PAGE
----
So what’s the plan?

In a new six-part se­ries, one of the city’s lead­ing eco­nomic ob­servers takes a closer look at the ma­jor is­sues fac­ing business in the cap­i­tal

Ottawa Business Journal - - FRONT PAGE - Jef­frey Dale is the di­rec­tor and co-founder of the Odawa Group as well as the for­mer pres­i­dent of the Ot­tawa Cen­tre for Re­search and In­no­va­tion.

That’s the ques­tion for­mer OCRI boss Jef­frey Dale will ask about the lo­cal econ­omy in a new OBJ se­ries.

Afew months ago, I wrote an opin­ion piece in OBJ about how the Ot­tawa econ­omy isn’t what it used to be. I re­ceived many com­ments from friends and read­ers, some dis­agree­ing with me, but most ac­knowl­edg­ing that our econ­omy is not as ro­bust as it was five to 10 years ago.

Many think this is just a nor­mal eco­nomic cy­cle. How­ever, some ob­servers, in­clud­ing me, think we are see­ing a struc­tural shift in our eco­nomic base.

Since I wrote that ar­ti­cle, a few other news sto­ries re­lated to this is­sue have caught my at­ten­tion, in­clud­ing Air Canada’s decision to can­cel its daily flight from Ot­tawa to Frankfurt in the win­ter months and Holt Ren­frew’s an­nounce­ment that it will close its Ot­tawa lo­ca­tion, which has been in business for more than 75 years, early in 2015.

While th­ese two events might not seem all that sig­nif­i­cant at first glance, their un­der­ly­ing causes are.

Air Canada is not see­ing the business pas­sen­ger vol­ume it has in the past for the Frankfurt flight and Holt Ren­frew is not see­ing sales growth. Both the transat­lantic flight and Holt Ren­frew, a high-end re­tailer, rely on wealthy con­sumers, vi­brant busi­nesses and a fed­eral gov­ern­ment that is more fo­cused on gen­er­at­ing pros­per­ity than on cut­ting spend­ing.

OBJ has in­vited me to write some ad­di­tional opin­ion pieces on the Ot­tawa econ­omy, in­clud­ing the chal­lenges it faces, the pos­si­ble causes of its cur­rent woes and po­ten­tial ac­tions the business com­mu­nity and gov­ern­ment can take to se­cure the re­gion’s eco­nomic pros­per­ity for the next gen­er­a­tion.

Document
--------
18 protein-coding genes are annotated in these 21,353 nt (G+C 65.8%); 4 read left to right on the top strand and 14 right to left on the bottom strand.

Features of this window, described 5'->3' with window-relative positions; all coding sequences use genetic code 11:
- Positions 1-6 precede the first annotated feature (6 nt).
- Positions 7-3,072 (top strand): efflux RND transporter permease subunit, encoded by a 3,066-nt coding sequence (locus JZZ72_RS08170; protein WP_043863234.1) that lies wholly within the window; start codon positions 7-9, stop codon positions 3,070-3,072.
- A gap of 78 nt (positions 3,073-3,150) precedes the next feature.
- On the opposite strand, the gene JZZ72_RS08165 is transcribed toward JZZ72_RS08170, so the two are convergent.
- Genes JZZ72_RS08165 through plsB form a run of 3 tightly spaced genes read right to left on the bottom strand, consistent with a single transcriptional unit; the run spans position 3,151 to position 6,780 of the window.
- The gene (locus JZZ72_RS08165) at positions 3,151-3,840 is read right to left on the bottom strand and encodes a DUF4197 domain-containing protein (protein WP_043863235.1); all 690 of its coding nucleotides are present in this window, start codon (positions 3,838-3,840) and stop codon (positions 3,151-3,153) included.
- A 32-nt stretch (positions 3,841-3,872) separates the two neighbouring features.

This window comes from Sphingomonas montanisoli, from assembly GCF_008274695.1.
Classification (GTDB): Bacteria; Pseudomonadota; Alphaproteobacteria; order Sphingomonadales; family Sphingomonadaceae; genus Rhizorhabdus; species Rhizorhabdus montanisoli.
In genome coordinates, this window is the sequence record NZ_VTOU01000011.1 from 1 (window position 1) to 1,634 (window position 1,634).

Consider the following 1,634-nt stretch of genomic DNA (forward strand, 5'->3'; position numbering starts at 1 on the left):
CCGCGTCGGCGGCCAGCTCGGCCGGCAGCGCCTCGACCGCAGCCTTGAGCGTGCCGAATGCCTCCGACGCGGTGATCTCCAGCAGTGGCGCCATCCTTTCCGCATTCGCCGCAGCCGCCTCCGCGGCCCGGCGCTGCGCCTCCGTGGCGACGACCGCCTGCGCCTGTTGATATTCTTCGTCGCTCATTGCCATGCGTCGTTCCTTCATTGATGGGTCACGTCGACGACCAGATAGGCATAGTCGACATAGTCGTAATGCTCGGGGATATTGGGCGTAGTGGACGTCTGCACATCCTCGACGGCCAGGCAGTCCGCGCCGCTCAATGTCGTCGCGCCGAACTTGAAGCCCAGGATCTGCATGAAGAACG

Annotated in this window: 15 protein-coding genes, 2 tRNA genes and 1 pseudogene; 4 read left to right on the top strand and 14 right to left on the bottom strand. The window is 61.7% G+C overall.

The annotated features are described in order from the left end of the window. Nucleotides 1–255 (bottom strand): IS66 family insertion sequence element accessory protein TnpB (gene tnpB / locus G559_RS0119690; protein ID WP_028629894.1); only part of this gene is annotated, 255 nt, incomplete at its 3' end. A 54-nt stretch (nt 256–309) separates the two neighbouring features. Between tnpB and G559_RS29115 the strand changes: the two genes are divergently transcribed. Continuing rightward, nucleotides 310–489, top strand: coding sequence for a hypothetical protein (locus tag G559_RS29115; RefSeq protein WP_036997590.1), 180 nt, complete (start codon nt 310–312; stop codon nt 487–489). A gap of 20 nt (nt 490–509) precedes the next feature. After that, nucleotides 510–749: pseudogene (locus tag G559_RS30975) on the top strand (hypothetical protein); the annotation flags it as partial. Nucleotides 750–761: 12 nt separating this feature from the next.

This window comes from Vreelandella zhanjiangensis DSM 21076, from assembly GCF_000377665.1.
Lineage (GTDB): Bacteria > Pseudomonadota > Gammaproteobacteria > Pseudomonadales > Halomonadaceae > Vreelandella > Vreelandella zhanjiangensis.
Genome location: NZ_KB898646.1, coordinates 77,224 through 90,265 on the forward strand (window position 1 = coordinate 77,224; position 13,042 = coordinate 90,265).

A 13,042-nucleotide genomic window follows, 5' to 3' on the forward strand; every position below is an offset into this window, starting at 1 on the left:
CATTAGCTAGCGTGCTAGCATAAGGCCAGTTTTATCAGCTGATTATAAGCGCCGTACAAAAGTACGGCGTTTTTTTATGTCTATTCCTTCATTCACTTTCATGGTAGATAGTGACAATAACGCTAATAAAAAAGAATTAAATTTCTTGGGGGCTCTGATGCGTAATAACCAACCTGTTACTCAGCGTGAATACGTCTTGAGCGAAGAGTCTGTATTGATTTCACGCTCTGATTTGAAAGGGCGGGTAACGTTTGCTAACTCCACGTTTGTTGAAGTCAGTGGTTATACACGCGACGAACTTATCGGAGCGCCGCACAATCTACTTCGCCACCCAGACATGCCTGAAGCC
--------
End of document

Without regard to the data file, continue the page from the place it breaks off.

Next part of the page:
The best method of un­der­stand­ing our cur­rent eco­nomic con­di­tion is to talk to var­i­ous lead­ers in our com­mu­nity in an ef­fort to look at the is­sues from mul­ti­ple per­spec­tives. Over the next six months, I will be shar­ing my dis­cus­sions and of­fer­ing my opin­ions on the fol­low­ing top­ics:

THE FED­ERAL GOV­ERN­MENT’S IM­PACT ON THE OT­TAWA ECON­OMY

Fed­eral spend­ing cuts and down­siz­ing have hit our city hard. The last time some­thing sim­i­lar hap­pened in the early 1990s, our en­tire com­mu­nity ral­lied to min­i­mize the im­pact on our econ­omy. How are we re­act­ing this time?

THE CHANG­ING NA­TURE OF HIGHTECH COM­PA­NIES IN THE CAP­I­TAL

Are our lo­cal com­pa­nies fo­cused on growth or sur­vival? Many of our large home­grown tech firms have been sold to multi­na­tional cor­po­ra­tions. Con­se­quently, up­per man­age­ment and its decision-mak­ing power have been trans­ferred else­where. How has this af­fected our econ­omy?

Clearly, Ot­tawa still has a vi­brant startup com­mu­nity with lots of support from or­ga­ni­za­tions such as Startup Canada, Invest Ot­tawa and var­i­ous in­cu­ba­tors and ac­cel­er­a­tors. How­ever, my dis­cus­sion will fo­cus on the com­pa­nies that are beyond the startup phase and are now fo­cused on in­ter­na­tional growth.

A WORK­FORCE AT A CROSS­ROADS

This city has one of the most highly ed­u­cated work­forces in the world. How­ever, do those work­ers have the skills and ex­pe­ri­ence that em­ploy­ers are look­ing for to­day? We also have a large num­ber of peo­ple who are cur­rently un­der­em­ployed be­cause of the hol­low­ing out of the se­nior man­age­ment ranks at our tech com­pa­nies. Is the next gen­er­a­tion of growth com­pa­nies tak­ing ad­van­tage of th­ese skilled hu­man re­sources?

THE FI­NAN­CIAL CRUNCH FAC­ING SMALL BUSINESS

Do our busi­nesses have ac­cess to the fi­nan­cial re­sources nec­es­sary to fuel their growth? Home­own­ers can quite eas­ily get a mort­gage at 2.99 per cent, but lo­cal business own­ers are find­ing it in­creas­ingly dif­fi­cult to se­cure com­mer­cial fi­nanc­ing. Canada’s fi­nan­cial in­sti­tu­tions tend to be very risk-averse. Is this con­tribut­ing to lo­cal com­pa­nies not be­ing able to ex­pand?

LESSONS FROM LO­CAL SUC­CESS STO­RIES

My last ar­ti­cle will fo­cus on lo­cal com­pa­nies that are grow­ing. What are th­ese com­pa­nies and why are they thriv­ing? Does their suc­cess of­fer lessons for other en­trepreneurs?

My ob­jec­tive in th­ese ar­ti­cles is to gen­er­ate a di­a­logue with you, the read­ers, and to en­cour­age our com­mu­nity lead­ers to take ac­tion to col­lec­tively ad­dress our city’s eco­nomic chal­lenges. I en­cour­age you to get en­gaged and add your voice to the dis­cus­sion through com­ments and con­ver­sa­tions with your friends and col­leagues.

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